Back from Galapagos


I'm back from a trip to the Galapagos. I didn't write a word of description because I didn't find one powerful enough. First of all, I met my son there, whom I hadn't seen for four months, and that alone was enough, but I want to focus on the other things that happened to me.


I had a lot of concerns, to begin with. My passport's validation was limited, the Covid that threatens to be a party pooper, a trip alone with my son for two weeks, and the Galapagos, which is not a destination for the faint of heart... Add to that a few days of scuba diving (I haven't dived in almost 30 years), plus we arrived with the Humboldt current (cold!), but I decided that I would go for it and in the worst-case scenario my son would dive without me.


I packed a fascinating biography about Darwin, who without intending to, branded the Galapagos Islands as a unique place of nature, that one shouldn't just travel to and admire, but notice what one sees there, and also notice what one notice.

So I tried.


I skip the insanely exciting meeting with my son, and go straight to the insights I gained during the trip.


We started with two days of diving. We went out with a boat to the open sea for a cruise of about an hour, and there, at the end of the island, or near the remains of a volcano that grew out of the sea and partially collapsed back into it, there we dived. The sea was high, the boat was rocking and in the midst of all this, it became clear to me that I had to jump into the water by rolling backwards from the side of the boat. "Enough is enough!" I thought to myself, and I was already considering going down with the help of the guide and the ladder, but my son, who was thinking about the next dives, and thought I had to jump into the water (ahha that's where this expression comes from!) told me that I could do it. Of course I jumped. I raised my legs and surrendered to gravity while protecting the mask and the back of my head. Stunning.


But it was only the first time I experienced letting go and devotion in diving.


I have already mentioned the Humboldt current. A particularly cold current that brings with it lots of nutrients and all the big guys: whales, and all kinds of Rays: Eagle Ray, Manta Ray and the like.

The fear of the cold made me equip myself with two diving suits on top of each other. The beauty and excitement made me forget all about it. The more significant confrontation was with the strength of the current. The route was carefully chosen, and thus, swimming perpendicular to the current was short, but enough to demonstrate how difficult and challenging it is, and how wasteful it is of resources (oxygen, of course). But then the moment came to let the current carry us on it. I felt like I was in a water park, gliding down a long slide winding between the corals.


As in painting, I thought to myself, how enjoyable it is to surrender to the process. Of course one has to maintain a certain control and for a moment really hold on to the rock by one's nails, otherwise one might find oneself far from the group, deeper, or, God forbid, rise too quickly to the surface of the water. Also like in painting - this combination between surrender and control, between letting go and understanding the composition...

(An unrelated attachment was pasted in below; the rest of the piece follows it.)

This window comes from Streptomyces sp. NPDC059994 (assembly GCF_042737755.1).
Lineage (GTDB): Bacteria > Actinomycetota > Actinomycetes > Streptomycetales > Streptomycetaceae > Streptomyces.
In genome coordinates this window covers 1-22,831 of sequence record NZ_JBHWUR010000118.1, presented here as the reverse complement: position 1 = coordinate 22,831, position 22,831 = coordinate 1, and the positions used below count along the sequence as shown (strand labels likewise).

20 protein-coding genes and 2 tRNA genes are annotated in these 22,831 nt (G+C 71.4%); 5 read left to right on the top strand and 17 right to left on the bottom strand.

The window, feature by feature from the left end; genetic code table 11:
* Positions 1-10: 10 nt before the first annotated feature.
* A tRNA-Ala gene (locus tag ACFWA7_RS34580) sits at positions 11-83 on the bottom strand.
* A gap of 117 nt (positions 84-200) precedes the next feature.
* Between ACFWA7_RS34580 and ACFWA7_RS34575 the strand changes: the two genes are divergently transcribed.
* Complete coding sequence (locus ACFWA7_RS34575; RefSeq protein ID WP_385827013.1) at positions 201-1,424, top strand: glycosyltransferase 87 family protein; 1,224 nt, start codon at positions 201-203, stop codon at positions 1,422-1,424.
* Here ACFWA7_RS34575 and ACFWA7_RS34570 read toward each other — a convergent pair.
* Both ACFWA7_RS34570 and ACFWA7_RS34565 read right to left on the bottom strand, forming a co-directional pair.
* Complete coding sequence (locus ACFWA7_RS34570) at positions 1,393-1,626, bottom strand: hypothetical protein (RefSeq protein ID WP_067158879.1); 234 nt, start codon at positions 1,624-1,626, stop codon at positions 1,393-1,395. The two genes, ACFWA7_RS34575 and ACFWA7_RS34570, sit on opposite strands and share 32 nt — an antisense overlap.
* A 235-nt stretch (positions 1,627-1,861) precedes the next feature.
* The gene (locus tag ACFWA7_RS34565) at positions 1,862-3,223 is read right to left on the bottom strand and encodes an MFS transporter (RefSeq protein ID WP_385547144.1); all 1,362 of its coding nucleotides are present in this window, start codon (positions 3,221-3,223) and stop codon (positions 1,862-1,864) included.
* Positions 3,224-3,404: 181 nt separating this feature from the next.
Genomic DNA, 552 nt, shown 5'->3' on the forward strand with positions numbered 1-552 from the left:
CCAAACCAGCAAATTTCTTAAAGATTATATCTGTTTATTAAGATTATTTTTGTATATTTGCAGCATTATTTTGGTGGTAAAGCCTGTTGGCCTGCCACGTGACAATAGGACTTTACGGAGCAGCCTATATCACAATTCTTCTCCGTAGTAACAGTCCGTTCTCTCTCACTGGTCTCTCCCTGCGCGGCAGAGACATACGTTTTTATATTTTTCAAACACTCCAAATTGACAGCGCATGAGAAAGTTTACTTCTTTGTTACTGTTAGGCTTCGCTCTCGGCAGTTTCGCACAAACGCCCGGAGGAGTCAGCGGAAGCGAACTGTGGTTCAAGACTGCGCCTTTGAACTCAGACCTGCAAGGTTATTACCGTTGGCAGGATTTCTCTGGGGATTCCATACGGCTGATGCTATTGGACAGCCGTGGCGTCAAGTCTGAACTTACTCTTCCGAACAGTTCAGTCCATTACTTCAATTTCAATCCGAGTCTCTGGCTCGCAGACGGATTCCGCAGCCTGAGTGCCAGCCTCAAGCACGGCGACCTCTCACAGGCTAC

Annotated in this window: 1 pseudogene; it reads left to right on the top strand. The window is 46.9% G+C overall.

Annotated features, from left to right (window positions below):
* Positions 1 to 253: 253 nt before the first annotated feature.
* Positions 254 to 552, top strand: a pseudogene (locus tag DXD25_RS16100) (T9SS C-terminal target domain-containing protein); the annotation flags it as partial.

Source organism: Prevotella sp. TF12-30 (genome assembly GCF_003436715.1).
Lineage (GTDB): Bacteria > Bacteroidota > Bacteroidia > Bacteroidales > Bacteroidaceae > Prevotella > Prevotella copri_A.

Then came the third dive. High seas, strong currents, poor visibility, and nothing exciting. I get out of the dive, climb the ladder to the boat with great difficulty and promise myself that this is the last time. But my son does not give up. The one-hour break, on the roof of the boat, while watching the sea lions and the blue-footed birds, made it.


I admit, already during the break, when I came back to my senses, I thought about this parallel to the painting process. The easiest thing was to give up, to declare that it wasn't for me, but if I had given up I wouldn't have experienced the next dive which was the most amazing and exciting I've ever had! (A sea turtle that swam right up to me, a flock of about 40 hammerhead sharks that swam above us, below us and next to us... wow!). If I had given up after the third dive I would have stayed with a bad taste. This was the one that would have engraved in me and that's how I would probably sum up the whole thing of diving. The trick is to keep on going.


And why challenge ourselves so much? This is a question whose answer is where we want to go. If you want to see the big guys, you have no choice but to dive where they hang out - in the open, stormy and cold sea. If you want to develop in painting - you have to paint, and usually this involves frustrations and other difficulties.


Back to Darwin:

Evolution, he said, is small and unintentional changes over time.

Natural selection is a purposeless, but very effective process. It has no goals, it only has results. The only measures for assessing natural selection are survival and reproductive success.


The painting process involves small and unintended changes that happen when we surrender to it. The process is the essence. The paintings are its results, and are the evidence of our survival, or better, success, as artists.


In his book The Origin of Species, Darwin writes: "The more diverse the offspring of a particular species become in structure, character and habits, the more they will be able to hold on to many different places in the realm of nature's rule, and increase the population of that species."


Our job as artists is to be authentic. don't try. Just be. This will ensure artistic diversity and the ability to develop in the most correct and safest way.


And how much freedom there is in this understanding.